How it works
In the words of Thomasma, “The first ethical question of PAS has nothing to do with the physician, but with the patient.” In order to receive physician-assisted suicide, in Washington for example, they must be eighteen years of age, competent, terminally ill and able to express their wishes for death. They also need to be aware of other options (such as continuing life-sustaining treatments), contact their next of kin, and sign a death certificate, among other things. (Starks, “Physician Aid-in-Dying”). Many rules govern physician-assisted suicide because no one would want to bear the responsibility for a wrongful, accidental death if the patient were not in their right state of mind at the time of request. Physician-assisted suicide can also be very tricky when dealing with a family who cannot afford to pay for the care of their loved one. It might seem like a selfish act or a bid to rid themselves of a burden, but logically, if one is unable to carry out basic daily tasks because they are terminally ill, physician-assisted suicide might seem ideal. However, this is not about eradicating those who are ill and suffering. It is only considered when there are multiple, well-documented requests from the patient, and in many cases, the patients opt not to follow through. Kliff notes that in Oregon, 752 patients received physician-assisted suicide, but originally 1,173 prescriptions were filled, which shows that many patients had a change of heart or the disease progressed faster than anticipated. Kliff calls this insuring oneself against the misery of an undignified death (“California Has Legalized Physician-assisted Suicide. Here’s How the Law Works.”). Dr. Jack Kevorkian was one American physician who decided to take these matters into his own medically trained hands.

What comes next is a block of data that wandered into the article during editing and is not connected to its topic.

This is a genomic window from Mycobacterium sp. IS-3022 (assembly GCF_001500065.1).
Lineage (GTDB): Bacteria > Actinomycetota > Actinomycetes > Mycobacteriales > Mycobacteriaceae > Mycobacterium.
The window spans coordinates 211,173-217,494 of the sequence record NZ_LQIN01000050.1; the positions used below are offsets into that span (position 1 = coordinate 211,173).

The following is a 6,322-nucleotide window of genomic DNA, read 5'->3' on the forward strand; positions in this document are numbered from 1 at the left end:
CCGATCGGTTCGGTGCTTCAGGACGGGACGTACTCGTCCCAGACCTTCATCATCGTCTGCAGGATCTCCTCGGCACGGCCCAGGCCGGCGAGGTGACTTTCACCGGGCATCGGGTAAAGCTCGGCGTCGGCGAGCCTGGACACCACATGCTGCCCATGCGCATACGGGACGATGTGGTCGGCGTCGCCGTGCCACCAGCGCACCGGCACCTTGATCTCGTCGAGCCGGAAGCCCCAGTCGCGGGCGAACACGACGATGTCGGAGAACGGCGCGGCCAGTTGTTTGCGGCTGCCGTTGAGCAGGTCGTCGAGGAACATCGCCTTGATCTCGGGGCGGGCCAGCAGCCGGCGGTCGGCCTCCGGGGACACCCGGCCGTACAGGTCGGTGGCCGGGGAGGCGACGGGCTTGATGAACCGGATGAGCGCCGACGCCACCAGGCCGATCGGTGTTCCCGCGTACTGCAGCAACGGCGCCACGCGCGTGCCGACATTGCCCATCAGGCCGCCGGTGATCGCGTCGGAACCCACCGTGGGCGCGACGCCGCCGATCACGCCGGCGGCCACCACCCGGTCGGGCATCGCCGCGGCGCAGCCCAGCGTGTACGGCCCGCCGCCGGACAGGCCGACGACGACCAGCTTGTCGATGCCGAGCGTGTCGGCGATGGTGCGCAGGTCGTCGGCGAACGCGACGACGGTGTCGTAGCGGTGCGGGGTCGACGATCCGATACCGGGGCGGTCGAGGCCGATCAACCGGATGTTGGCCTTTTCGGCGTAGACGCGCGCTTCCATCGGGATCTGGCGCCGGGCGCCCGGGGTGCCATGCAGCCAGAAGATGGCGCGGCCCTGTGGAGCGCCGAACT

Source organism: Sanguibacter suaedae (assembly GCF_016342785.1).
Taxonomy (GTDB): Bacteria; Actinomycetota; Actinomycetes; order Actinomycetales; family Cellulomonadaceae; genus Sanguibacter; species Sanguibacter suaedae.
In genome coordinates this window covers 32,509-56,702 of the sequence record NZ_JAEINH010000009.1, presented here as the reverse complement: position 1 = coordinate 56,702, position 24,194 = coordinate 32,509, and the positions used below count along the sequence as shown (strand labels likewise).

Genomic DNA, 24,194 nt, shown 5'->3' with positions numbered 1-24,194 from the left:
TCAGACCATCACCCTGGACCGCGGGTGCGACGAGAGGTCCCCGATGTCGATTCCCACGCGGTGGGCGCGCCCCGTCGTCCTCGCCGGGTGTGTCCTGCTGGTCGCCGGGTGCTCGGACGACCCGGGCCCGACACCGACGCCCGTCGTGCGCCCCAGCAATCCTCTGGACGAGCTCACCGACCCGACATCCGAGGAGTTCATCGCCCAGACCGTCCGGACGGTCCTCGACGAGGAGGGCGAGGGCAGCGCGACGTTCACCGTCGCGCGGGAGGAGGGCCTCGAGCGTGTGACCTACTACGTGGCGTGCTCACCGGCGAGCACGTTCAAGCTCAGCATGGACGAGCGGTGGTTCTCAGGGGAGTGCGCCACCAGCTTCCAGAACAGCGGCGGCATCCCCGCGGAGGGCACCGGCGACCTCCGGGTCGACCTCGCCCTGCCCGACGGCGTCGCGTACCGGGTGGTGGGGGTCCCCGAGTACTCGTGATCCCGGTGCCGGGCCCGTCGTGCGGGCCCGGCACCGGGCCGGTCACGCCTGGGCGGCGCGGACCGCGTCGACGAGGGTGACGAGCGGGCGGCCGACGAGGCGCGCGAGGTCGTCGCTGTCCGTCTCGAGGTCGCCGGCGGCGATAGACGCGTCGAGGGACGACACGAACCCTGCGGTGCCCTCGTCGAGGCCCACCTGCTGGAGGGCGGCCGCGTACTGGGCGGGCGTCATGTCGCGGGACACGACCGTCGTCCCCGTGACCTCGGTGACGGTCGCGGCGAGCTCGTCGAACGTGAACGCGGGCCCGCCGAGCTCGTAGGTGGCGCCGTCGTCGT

Dr. Kevorkian graduated in 1952 from the University of Michigan Medical School. He conducted medical experiments on death row prisoners, earning the nickname “Dr. Death”. His mission was to end his patients’ suffering. By 1994, Dr. Kevorkian had overseen 21 deaths, either through euthanasia or physician-assisted suicide. This led to him serving five jail sentences, during which he staged hunger strikes the first three times. He was eventually released on parole for good behavior. But Dr. Kevorkian was not a monster; he simply wanted to end his patients’ suffering and prevent them from living a life of despair and hopelessness.
“We all have the right to control our own lives. If someone faced a terminal illness and could foresee the misery it would bring, why wouldn’t they want to put a stop to it? For instance, if a veterinarian were to assess a dog hit by a car and facing imminent death, the first option would be euthanasia. As Stephen Hawking, PhD, aptly states, “I think those who have a terminal illness and are in great pain should have the right to choose to end their lives, and those that help them should be free from prosecution. We don’t let animals suffer, so why humans?”